We attribute the problem of poaching in Kenya and the rest of African range states to growing demand and high prices being offered for rhino horn and elephant ivory in the Far-East countries as ready market continue to spur illegal sale of ivory and rhino horn.
The Government has placed wildlife security on top of its agenda by including KWS in the National Security Advisory Council. This is also shown by its Rapid Results Initiative which cuts across all national security and law enforcement agencies including the National Police Service, National Intelligence Service, Kenya Revenue Authority, Kenya Airports Authority, and Kenya Ports Authority.
To restructure State Corporations, H. E President Uhuru Kenyatta appointed a Task Force on Parastatal reforms whose recommendations are being implemented. Through this process, the wildlife sector will benefit greatly by having more resources channeled to address the challenges. In addition, the Cabinet Secretary for Environment, Water and Natural Resources last year established an Inter-Agency Elite Anti-Poaching Unit currently deployed in poaching hotspots.
The Cabinet Secretary also appointed a Task Force on wildlife security to identify the gaps specific to the sector. KWS has provided all the necessary information to this Task Force and we call upon the public to offer any valuable information to the Task Force.
We also acknowledge various interventions by the Government in the execution of our mandate. Of particular importance is the enactment of new Wildlife Act, 2013 that has given Kenya the toughest wildlife law in Africa. Our resolve has been and remains, that we shall not condone any further economic saboteurs to visit death on our wildlife.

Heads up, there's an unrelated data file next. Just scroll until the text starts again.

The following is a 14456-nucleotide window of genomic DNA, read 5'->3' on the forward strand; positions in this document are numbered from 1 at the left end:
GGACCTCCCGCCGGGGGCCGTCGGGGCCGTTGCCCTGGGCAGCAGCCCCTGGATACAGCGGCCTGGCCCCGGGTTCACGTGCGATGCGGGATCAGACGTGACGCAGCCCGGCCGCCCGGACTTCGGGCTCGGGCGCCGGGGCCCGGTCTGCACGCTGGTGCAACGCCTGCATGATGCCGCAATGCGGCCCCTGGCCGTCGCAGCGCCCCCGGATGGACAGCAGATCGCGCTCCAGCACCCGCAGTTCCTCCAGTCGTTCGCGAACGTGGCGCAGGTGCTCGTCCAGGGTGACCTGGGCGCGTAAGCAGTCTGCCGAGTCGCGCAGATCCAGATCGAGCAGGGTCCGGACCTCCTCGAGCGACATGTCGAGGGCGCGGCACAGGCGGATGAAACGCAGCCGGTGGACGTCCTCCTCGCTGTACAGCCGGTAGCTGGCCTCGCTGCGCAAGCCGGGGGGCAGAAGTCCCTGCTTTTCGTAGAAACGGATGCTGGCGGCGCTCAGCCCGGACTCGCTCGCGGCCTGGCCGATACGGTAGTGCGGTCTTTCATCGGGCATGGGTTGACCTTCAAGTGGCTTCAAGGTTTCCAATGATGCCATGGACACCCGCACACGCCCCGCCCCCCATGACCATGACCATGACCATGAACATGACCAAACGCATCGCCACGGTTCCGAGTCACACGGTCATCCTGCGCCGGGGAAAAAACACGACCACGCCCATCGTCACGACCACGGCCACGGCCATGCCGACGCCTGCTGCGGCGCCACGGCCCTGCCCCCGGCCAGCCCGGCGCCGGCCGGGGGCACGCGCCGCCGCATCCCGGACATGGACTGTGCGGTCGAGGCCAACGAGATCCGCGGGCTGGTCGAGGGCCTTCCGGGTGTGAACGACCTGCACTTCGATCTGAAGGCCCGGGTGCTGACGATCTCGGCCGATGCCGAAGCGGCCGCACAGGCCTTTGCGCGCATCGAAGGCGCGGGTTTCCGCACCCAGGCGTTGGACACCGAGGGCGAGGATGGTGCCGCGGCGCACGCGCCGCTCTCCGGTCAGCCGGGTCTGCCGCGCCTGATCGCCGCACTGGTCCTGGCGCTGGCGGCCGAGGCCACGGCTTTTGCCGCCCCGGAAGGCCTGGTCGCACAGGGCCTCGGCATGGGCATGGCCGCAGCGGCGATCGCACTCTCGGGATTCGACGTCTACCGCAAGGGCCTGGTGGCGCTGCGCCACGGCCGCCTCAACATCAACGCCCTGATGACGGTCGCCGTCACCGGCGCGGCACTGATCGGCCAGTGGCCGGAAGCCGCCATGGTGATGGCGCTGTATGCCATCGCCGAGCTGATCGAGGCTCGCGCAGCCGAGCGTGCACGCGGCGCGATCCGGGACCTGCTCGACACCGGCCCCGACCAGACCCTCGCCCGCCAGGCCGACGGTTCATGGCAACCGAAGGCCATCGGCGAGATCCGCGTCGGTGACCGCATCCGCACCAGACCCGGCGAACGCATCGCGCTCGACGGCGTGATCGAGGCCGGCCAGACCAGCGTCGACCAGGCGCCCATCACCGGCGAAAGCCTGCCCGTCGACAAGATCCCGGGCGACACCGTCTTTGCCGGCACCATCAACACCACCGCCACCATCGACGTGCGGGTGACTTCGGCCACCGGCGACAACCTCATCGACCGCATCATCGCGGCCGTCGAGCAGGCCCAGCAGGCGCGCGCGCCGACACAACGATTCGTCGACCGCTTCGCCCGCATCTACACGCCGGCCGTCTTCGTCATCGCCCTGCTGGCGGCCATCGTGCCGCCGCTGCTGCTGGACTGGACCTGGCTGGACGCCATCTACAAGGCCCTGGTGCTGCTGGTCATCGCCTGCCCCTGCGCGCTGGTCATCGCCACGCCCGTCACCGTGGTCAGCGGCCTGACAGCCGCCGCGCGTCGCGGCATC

We have also enhanced collaboration with other law enforcement agencies in the country, in the region and internationally to ensure a more robust intelligence gathering. The collaboration includes follow-ups on suspected poaching gangs, surveillance in all port of entry and exits and overt operations in wildlife areas.
We are currently more engaged with the Judiciary and the Office of Director of Public Prosecution in view of securing convictions for arrested perpetrators of wildlife crimes. The multifaceted nature of this approach is geared toward more robust approach to eliminating poaching and trafficking in wildlife products.
We have also enhanced partnership with communities living in wildlife-inhabited areas to enable us foil numerous poaching incidents at the planning stage. Communities remain a key pillar to wildlife conservation and its protection for posterity. We cherish their support and partnership this far.
A wildlife forensic and molecular laboratory is set to be commissioned in May 2014 to boost ou prosecution. This lab is intended to serve both East and Central Africa region in the fight against wildlife trafficking.
Finally I want to appeal to all Kenya’s to support our efforts by reporting any suspected criminals by calling our toll free numbers 0800 5970000800 597000 or 0800 22155660800 2215566. I also want to appeal to our development partners to help in the fight by channeling their resources to KWS to help us modernize our force and build capacity of our staff. We would welcome any positive criticism that will help us end the killing and wildlife trafficking.
Sharon C


Kenya Wildlife Service statement on status of wildlife conservation

The enactment of a new law heralds a new beginning on addressing threats to wildlife conservation and institutionalising efficient management of wildlife and seeks to secure, in law, communities benefits. This has given Kenya the toughest wildlife law in Africa. KWS will leverage on the law to safeguard wildlife.